So what do I do with my time? Well, I write another blog called Lexicolatry, and I'm delighted to say that that project has rescued my sanity a thousand times over. When I first fell ill, I couldn't read well due to cognitive difficulties - however, I was able to read short amounts, and so I decided to slowly work my way through the Shorter Oxford English Dictionary. The blog charts my progress, and each day I post a new word of interest and a short commentary on why I find it interesting. The blog has done well, has a core of regular readers and commenters, and was even nominated for an award last year. To any of you that read Lexicolatry - thank you! I really can't express to you quite how much help that blog has been to me during difficult times, and your readership, comments and insights have been a huge part of that. And if you don't read Lexicolatry, do please have a look by clicking here.

Other than that, I've taken up archery. I miss sport a lot, and although I've tried several times to get back into playing football, I just haven't been able to do it without making myself worse. Archery seems a good choice because it gets me out of the house and is well within what I can comfortably manage, even if I don't get out to do it nearly as often as I would like. I also try and exercise regularly using the gym at the local MS centre in Galway. This has been really, really useful and I would encourage anyone with MS to join their local MS society for this reason. I participated in a three month programme with the University of Limerick studying the benefits of exercising using a Vibroplate machine, and that was organised through MS Ireland. I haven't yet met with the lead researcher to discuss my final results but, despite it being hard work and (at times) painful, I felt the exercises really helped me. I'll write a post on the subject when my final results are in.

Finally, of course, there is my family. My beautiful daughter is five now, and my lovely wife is as caring, patient and supportive as ever. And, our big news, we have another baby on the way! If that doesn't prove there's life in this old dog yet, what will? And yes, to all my friends and family, don't think I didn't notice that raised eyebrow when I told you we're expecting a baby, the eyebrow that said: "Really? You can still ... I mean ... you're still able to ... even with? ... well congratulations!" Our little boy is due in October, and I find it both terrifying and exhilarating in equal measure.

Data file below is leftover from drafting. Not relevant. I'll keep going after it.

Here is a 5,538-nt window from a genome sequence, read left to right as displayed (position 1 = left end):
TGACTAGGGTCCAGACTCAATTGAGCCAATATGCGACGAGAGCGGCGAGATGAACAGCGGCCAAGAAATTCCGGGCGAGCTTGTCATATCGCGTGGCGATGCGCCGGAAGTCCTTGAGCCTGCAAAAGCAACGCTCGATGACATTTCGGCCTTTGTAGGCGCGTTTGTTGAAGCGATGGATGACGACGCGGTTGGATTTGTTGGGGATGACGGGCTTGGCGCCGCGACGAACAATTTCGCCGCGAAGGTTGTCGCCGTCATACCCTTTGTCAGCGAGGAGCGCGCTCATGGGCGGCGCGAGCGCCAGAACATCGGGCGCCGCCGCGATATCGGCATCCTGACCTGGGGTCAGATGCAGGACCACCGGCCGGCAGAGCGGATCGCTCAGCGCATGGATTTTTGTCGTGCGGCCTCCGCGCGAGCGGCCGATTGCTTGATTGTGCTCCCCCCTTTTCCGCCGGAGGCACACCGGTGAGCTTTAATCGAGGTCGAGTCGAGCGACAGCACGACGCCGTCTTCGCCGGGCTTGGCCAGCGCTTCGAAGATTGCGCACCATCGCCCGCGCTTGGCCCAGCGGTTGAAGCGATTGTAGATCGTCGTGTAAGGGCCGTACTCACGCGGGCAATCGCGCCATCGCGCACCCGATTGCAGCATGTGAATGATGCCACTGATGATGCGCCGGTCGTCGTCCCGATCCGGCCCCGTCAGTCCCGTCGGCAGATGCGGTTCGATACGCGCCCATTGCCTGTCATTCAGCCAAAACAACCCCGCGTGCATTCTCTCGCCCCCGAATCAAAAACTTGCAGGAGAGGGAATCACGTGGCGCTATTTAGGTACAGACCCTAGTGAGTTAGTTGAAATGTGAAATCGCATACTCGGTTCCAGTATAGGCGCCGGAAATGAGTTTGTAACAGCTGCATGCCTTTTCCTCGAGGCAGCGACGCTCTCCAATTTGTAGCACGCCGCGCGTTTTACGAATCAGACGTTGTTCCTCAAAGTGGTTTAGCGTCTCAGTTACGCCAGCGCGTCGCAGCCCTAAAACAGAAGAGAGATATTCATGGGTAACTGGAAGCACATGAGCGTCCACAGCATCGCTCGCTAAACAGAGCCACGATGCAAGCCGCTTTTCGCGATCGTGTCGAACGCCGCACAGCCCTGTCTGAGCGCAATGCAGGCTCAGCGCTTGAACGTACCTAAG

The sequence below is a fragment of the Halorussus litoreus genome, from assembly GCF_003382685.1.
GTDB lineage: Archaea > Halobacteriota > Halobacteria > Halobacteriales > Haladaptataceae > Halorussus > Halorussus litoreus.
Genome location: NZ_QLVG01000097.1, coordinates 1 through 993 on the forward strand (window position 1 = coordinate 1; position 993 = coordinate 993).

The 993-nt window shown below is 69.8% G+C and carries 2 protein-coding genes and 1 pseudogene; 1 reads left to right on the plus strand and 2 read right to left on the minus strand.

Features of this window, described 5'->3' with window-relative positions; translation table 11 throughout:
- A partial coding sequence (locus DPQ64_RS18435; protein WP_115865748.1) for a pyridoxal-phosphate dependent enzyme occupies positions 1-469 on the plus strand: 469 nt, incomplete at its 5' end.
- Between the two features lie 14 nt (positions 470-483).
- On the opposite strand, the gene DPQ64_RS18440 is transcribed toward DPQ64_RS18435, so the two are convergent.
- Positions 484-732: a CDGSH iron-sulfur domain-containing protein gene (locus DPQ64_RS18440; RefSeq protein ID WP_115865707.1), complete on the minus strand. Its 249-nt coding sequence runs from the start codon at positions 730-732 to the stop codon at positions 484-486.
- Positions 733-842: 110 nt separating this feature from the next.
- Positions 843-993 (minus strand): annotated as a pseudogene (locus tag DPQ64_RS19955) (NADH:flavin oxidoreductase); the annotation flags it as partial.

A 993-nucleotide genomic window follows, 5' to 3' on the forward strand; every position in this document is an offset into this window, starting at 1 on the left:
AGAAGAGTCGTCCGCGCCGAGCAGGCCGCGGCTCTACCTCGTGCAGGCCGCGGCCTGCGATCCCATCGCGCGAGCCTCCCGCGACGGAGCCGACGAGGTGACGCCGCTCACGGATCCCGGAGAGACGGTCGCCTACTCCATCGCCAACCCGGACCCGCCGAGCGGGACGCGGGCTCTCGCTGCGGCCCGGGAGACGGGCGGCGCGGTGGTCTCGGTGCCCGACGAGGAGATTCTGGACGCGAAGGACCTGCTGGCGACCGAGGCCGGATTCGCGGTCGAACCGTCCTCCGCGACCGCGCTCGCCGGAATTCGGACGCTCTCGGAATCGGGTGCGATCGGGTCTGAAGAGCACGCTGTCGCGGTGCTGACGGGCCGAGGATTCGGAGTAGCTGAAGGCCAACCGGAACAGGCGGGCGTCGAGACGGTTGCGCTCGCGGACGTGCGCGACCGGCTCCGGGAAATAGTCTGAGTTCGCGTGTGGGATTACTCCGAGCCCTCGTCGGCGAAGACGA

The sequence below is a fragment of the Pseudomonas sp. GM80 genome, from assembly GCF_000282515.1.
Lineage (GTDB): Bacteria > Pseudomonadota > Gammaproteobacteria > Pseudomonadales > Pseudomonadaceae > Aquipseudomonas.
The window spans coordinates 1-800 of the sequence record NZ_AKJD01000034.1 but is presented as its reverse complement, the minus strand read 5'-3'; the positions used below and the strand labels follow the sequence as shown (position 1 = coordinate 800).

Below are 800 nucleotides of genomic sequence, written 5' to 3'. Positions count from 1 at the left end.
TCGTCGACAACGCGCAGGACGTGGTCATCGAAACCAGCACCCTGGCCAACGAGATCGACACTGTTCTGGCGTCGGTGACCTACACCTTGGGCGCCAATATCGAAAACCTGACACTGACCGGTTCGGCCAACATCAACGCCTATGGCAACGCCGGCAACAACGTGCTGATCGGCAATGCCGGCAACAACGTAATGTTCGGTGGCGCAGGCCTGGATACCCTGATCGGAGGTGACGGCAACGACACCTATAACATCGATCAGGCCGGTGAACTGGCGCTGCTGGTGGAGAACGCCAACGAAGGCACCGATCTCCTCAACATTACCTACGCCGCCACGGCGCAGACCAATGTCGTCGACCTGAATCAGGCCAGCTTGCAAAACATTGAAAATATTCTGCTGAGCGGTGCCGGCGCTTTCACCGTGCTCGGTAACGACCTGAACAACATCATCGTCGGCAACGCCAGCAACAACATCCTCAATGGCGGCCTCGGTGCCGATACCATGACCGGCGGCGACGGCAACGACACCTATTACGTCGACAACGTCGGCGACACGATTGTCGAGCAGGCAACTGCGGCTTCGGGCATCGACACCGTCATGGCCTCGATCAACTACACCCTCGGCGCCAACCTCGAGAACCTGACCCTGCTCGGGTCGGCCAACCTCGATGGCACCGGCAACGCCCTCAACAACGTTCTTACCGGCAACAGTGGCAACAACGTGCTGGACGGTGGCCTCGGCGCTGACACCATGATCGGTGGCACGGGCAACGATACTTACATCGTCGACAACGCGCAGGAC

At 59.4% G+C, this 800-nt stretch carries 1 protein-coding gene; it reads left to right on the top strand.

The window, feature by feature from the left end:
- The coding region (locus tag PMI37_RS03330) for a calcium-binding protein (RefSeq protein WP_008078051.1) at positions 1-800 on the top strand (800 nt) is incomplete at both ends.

Where Am I Going?

The future is something I spend a lot of time thinking about and, to be completely open, is something I find very frightening. I've always spoken about the horror of being told I have an incurable and degenerative disease, but it's during the quiet moments alone with my thoughts that it can really get to me. How will I cope if I become seriously disabled? How will my family cope? How could I burden them like that? If I struggle now, how will I cope if a serious relapse makes me even worse?

When my mind wanders these dispiriting paths, I remind myself that the truth is blunt: I can't change my future. Of course, I can maximise my chances by maintaining my treatments, living healthily and getting as much exercise as I can, but beyond that it's out of my hands. Therefore, I must make the best I can of the present and not become bogged down with the what-might-be trains of thought. Rather, I try my best to remain optimistic, and I fight the occasional flashes of despondency that surface from time to time.

We're expecting now, of course, so that will dominate our lives for the foreseeable future. I'm also considering a return to college with the view of training in a field that would accommodate my illness, perhaps in writing or languages. I also plan to write more on the subject of MS. A number of people have contacted me saying that they appreciated this blog, and asking me if I would be writing more. Well, yes, I will be, including writing about my own experiences and writing about the (frequent) news that surfaces regarding MS research. If you're not already a subscriber, there's an email subscription box so you can make sure you receive every post.

What Have I Learnt?

Three years of living with MS has taught me a lot. For one thing, I'm learnt not to expect others to understand my MS, or what it's like for me and my family. The blunt truth is that unless you have MS, and unless you have MS with the same symptoms as me, you can't - you just can't - understand what it's like. And that's OK - I don't expect you to. I now try not to judge or become too frustrated when others think they do, or say something insensitive, unhelpful or just downright stupid. In learning this lesson first hand, I think it's made me more aware of this problem, of the impossibility of truly understanding the struggles and hardships of others. In this regard, I think that MS has made me into a better person.